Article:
Archeologists digging for new clues at the Lost Colony

Fort Raleigh National Historic Site, located a few miles north of the town of Manteo, N.C., protects and preserves known portions of England’s first New World settlements from 1584 to 1590. This national park site also preserves the cultural heritage of the Native Americans, European Americans and African Americans who have lived on Roanoke Island. NPS Photo/Kurt Moses

Archaeologists will probe new locations at Fort Raleigh National Historic Site from Sept. 15-24, as part of ongoing efforts to solve America’s oldest unsolved mystery – the fate of Sir Walter Raleigh’s “Lost Colony” that went missing more than 400 years ago. The public is invited to view the dig for clues.

The First Colony Foundation, a group of professional archaeologists, have partnered with the National Park Service on this dig and received an Archaeological Resources Protection Act (ARPA) permit after a thorough review process.

“The upcoming dig offers a unique opportunity for anyone interested in the fate of the Lost Colony to watch professional archaeologists at work,” said David Hallac, superintendent, National Parks of Eastern North Carolina.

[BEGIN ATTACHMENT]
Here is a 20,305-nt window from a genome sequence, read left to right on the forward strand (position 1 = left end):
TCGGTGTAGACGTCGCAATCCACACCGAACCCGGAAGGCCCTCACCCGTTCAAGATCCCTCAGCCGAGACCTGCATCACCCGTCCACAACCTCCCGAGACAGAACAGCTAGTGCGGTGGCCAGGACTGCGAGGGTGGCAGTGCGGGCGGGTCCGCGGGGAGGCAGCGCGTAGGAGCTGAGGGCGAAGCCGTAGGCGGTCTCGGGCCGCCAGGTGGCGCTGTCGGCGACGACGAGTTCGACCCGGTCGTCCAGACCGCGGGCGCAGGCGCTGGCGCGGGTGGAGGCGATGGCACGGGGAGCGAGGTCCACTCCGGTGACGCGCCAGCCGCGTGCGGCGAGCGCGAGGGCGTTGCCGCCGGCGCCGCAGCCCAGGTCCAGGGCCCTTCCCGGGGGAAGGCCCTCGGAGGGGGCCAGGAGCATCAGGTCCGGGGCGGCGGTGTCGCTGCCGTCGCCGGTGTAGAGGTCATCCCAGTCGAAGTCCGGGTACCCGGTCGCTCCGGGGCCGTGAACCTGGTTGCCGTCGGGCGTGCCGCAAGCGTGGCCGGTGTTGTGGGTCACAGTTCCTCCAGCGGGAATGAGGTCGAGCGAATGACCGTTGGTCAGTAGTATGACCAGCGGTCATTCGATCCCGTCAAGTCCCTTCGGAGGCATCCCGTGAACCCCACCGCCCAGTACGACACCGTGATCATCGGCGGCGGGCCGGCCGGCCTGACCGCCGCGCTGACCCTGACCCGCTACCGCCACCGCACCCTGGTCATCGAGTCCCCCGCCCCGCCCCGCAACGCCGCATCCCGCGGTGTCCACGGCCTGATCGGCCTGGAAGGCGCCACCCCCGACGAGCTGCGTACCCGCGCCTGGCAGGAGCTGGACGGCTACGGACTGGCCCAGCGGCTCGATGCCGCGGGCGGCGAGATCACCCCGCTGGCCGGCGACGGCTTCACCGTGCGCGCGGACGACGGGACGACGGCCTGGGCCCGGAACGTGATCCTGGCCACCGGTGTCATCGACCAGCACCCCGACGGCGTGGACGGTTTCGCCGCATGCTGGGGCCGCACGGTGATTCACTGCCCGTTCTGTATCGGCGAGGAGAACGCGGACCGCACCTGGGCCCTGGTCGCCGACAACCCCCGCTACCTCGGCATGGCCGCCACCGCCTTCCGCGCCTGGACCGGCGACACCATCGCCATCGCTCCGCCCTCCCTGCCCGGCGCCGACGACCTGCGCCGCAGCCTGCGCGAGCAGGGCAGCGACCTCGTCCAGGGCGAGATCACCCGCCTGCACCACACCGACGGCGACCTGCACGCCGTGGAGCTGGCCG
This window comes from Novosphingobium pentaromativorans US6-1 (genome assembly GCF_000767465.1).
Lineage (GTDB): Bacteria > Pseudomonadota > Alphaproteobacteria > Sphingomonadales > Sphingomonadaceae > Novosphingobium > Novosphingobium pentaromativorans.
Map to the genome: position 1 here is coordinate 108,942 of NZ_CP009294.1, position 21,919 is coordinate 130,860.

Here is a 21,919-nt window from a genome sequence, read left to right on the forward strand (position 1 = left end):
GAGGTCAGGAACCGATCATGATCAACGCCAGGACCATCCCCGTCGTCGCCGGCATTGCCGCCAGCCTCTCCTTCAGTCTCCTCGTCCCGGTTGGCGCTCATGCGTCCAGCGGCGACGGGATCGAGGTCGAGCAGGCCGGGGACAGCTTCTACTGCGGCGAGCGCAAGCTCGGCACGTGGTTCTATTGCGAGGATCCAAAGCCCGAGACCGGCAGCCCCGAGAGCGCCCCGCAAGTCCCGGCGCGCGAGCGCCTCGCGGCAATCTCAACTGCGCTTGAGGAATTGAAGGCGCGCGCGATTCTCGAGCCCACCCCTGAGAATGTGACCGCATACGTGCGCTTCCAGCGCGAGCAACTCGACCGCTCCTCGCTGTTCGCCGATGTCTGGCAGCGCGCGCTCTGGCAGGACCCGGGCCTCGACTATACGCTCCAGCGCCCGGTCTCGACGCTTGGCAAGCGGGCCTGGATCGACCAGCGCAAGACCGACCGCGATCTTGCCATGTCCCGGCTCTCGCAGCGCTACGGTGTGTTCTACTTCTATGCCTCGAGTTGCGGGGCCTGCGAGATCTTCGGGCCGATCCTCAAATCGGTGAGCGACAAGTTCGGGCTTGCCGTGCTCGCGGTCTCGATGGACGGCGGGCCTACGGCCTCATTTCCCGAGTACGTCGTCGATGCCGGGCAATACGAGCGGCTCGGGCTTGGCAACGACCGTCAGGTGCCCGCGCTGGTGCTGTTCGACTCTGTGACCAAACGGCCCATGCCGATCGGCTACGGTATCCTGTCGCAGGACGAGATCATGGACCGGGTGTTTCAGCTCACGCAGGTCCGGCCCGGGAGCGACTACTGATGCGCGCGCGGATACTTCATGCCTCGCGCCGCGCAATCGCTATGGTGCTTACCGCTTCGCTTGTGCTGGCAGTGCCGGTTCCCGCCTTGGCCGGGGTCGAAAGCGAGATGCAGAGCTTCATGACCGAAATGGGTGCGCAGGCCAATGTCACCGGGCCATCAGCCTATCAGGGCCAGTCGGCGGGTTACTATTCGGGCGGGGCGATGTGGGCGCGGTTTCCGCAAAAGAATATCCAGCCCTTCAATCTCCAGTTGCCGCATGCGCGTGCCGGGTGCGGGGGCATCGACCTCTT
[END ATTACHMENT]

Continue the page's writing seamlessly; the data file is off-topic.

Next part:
The archaeological dig will explore multiple sites, including the metallurgical and science workshop, dubbed the “Science Workshop,” where numerous artifacts have already been uncovered, and promising, new areas that were surveyed in 2016 using a ground penetrating radar.

“This dig includes new ground that’s never been tested archaeologically,” said Jami Lanier, cultural resource manager/historian. “So, it’s very exciting to see what may be found.” The mystery of the Lost Colony is not only where they went – but where those 117 men, women and children lived while on Roanoke Island.

Earthen ramparts likely built during an expedition in 1585 and abandoned prior to the Lost Colony’s arrival two years later, offer a tantalizing clue and that area will be examined further during the archaeological work.

Previous digs on the Fort Raleigh site have uncovered an array of Elizabethan and Native American artifacts including pottery, tools and trade items.

This story originally appeared on OBXToday.com. Read More local stories here.